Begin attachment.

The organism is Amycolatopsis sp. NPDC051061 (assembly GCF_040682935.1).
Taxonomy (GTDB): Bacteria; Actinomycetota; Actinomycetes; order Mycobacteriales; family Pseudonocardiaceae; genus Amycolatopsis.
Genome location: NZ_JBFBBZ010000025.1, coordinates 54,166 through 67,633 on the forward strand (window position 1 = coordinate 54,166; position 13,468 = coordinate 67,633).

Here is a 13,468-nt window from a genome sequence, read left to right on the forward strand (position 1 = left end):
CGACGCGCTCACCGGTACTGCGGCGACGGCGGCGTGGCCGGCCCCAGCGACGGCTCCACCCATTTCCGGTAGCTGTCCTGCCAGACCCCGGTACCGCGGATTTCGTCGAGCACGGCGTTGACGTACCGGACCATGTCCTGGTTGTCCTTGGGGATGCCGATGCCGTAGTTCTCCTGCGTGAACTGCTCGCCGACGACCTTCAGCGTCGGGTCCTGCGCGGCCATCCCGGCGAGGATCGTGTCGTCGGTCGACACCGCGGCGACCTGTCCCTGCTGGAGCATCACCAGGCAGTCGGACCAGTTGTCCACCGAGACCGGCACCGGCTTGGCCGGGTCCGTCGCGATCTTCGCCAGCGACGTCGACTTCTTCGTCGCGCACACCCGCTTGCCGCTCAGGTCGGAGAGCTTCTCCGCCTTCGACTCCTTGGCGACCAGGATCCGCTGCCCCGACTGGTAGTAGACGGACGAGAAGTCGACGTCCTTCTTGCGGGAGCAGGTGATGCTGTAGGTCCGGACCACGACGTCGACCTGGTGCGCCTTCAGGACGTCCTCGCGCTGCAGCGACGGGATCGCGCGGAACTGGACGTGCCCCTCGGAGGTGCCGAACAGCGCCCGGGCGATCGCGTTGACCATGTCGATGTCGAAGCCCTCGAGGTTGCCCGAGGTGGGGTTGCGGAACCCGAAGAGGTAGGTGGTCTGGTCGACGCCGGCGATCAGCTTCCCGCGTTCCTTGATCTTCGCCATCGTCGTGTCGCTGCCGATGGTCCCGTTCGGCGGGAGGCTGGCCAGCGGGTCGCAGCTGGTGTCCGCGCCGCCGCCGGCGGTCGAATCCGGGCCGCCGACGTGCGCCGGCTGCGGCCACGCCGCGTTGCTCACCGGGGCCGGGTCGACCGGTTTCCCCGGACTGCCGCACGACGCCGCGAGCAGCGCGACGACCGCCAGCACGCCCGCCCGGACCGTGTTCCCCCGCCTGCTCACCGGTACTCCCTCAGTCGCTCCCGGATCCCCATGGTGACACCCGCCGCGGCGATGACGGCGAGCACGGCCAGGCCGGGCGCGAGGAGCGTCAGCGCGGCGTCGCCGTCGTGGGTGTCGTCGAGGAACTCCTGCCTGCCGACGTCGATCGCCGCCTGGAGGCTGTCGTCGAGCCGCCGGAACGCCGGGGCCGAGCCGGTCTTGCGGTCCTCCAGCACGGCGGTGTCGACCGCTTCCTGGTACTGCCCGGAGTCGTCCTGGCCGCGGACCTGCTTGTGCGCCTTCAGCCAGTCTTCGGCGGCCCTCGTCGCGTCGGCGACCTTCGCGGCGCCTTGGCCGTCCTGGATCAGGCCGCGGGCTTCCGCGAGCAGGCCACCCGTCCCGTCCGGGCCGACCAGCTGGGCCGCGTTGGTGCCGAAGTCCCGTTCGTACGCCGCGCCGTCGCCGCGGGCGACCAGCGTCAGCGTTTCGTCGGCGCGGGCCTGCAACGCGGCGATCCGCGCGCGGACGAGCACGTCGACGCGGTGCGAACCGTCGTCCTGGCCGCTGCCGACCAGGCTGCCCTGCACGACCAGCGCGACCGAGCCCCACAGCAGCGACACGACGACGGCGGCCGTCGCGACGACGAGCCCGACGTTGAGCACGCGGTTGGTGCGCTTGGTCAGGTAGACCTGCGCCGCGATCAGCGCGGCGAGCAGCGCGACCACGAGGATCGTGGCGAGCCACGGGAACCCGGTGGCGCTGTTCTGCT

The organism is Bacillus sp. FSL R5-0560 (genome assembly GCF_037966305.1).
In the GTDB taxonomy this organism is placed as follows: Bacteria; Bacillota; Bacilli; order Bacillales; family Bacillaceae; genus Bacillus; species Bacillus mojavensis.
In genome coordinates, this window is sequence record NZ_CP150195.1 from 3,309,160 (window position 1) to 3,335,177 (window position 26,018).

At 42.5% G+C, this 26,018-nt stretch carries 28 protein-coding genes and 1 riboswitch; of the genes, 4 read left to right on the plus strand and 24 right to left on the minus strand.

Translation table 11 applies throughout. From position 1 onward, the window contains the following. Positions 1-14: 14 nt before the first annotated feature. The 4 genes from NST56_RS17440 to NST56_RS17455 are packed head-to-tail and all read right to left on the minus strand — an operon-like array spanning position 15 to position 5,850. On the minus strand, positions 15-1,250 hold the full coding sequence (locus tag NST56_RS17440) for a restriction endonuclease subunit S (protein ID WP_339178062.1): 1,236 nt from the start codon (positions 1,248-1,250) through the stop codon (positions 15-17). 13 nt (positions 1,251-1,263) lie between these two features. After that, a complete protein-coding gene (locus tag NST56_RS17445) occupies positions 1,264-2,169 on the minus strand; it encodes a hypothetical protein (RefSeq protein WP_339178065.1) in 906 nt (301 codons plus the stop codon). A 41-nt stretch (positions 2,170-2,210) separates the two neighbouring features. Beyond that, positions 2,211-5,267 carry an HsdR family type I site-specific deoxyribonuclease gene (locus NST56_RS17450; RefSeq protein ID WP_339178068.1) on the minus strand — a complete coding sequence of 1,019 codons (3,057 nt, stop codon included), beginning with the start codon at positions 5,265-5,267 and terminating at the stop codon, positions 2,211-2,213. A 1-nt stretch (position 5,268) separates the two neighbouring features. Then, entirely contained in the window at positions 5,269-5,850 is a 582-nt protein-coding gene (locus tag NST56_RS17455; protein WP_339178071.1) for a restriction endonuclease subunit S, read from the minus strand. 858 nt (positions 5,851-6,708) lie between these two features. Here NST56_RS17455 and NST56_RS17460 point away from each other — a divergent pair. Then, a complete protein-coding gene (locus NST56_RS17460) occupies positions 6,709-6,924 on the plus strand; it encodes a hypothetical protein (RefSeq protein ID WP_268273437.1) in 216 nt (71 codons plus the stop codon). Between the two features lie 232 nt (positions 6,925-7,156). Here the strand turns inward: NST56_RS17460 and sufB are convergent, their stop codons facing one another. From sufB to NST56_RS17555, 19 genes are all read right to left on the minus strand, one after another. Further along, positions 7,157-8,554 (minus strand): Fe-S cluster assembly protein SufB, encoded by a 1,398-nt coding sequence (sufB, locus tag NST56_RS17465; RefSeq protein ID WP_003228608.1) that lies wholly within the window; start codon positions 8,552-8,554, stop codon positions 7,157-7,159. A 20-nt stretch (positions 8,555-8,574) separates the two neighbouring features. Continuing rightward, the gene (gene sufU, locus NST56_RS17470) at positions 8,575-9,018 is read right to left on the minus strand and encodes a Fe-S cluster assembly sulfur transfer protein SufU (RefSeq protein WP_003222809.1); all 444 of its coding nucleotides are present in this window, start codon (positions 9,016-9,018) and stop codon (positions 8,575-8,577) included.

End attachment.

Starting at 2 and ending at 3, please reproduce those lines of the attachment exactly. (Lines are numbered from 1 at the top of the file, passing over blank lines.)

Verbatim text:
Taxonomy (GTDB): Bacteria; Actinomycetota; Actinomycetes; order Mycobacteriales; family Pseudonocardiaceae; genus Amycolatopsis.
Genome location: NZ_JBFBBZ010000025.1, coordinates 54,166 through 67,633 on the forward strand (window position 1 = coordinate 54,166; position 13,468 = coordinate 67,633).